(The Oregon Trail Card Game)
A couple years ago I wrote a blog post: Nostalgic Over Lost Marbles and the Millennial Micro Generation Gap. Claiming, "Those of us who were born in the early 80's remember record players, remember VHS's and cassette tapes, remember a time before the internet existed, remember when music was able to fit on a CD and then an MP3. I remember going to the little arcade at Pizza Hut to play games, before my family splurged on a Super Nintendo (I had to visit friends homes to play the original NES.) I think I truly belong to a micro generation that spans two eras, the post analog and the pre digital. That's where I belong."
In the last couple weeks the term Xennial started going around the internet, defined by those living at the end of the analog and beginning of the digital, 1977-1983, the classic (and best) Star Wars years.
The micro generation I've felt connected to finally has a name.
Some sources have claimed GOOD magazine coined the term in 2014. Another source says Dan Woodman, Associate Professor of Sociology at The University of Melbourne, started it. He states, "It was a particularly unique experience. You have a childhood, youth and adolescence free of having to worry about social media posts and mobile phones... We learned to consume media and came of age before there was Facebook and Twitter and Snapchat and all these things where you still watch the evening news or read the newspaper."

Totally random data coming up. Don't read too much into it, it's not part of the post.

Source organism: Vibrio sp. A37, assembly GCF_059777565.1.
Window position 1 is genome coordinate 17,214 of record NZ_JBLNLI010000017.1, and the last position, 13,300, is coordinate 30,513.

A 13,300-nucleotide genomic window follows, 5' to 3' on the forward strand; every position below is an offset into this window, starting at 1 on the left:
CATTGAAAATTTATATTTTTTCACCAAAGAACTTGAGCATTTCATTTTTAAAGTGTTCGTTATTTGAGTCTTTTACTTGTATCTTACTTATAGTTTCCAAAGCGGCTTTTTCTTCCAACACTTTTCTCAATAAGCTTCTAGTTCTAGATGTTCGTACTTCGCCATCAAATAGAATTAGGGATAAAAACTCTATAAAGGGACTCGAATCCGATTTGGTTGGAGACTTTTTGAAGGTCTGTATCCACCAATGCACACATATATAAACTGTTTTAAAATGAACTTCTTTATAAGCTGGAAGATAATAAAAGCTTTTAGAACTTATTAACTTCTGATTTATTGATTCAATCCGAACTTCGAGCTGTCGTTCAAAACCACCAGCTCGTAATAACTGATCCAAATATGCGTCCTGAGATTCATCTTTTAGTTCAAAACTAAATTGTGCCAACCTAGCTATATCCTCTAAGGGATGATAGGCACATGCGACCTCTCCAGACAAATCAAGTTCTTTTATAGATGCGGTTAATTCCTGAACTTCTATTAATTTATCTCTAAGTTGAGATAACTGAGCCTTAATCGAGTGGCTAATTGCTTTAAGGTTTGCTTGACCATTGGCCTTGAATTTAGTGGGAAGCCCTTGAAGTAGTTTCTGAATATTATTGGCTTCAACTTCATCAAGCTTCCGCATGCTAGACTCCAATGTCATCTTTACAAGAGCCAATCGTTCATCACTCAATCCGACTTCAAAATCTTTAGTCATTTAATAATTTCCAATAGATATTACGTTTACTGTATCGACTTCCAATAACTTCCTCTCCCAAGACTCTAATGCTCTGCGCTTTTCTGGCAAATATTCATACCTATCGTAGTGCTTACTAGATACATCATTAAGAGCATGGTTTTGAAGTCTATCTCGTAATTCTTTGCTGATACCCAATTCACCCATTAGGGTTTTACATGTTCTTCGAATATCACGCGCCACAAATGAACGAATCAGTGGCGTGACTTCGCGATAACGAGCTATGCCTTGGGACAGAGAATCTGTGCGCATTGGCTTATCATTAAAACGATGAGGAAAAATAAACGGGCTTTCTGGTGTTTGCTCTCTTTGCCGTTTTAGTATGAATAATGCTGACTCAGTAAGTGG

I remember starting BYU in 2004 at 22 years old, already feeling a disconnect with those 4 years younger. All these kids suddenly had cell phones! They had iPods! I used the free payphones scattered around campus and carried a discman sophisticated enough to also have fm/am radio. I literally walked around from class to class wearing earphones, not silly earbuds, carrying my discman in front of me, trying not to jiggle it so the CD skipped. I felt so cool. Those kids with their iPods were lame.
I'm glad I grew up before the digital world and internet took over. I'm glad I grew up playing outdoors, laying in the grass, and then occasionally allowed to play Nintendo when chores and homework were finished. Sometimes I played games at the arcade along with pinball and skee-ball. It was fun going to the computer trailer at school to play The Organ Trail. All the trophies, medals, and ribbons I received were earned, not given. Nothing tracked me via GPS. I wasn't tied to a device.
The Xinnial micro generation is probably the last generation to truly experience a carefree childhood where we were allowed to get bored. Boredom is fuel for creativity. It was a good period to grow up, spanning the best of both Worlds, aware of the past, but having the excitement and curiosity of the future.
I'm glad to be a Xennail.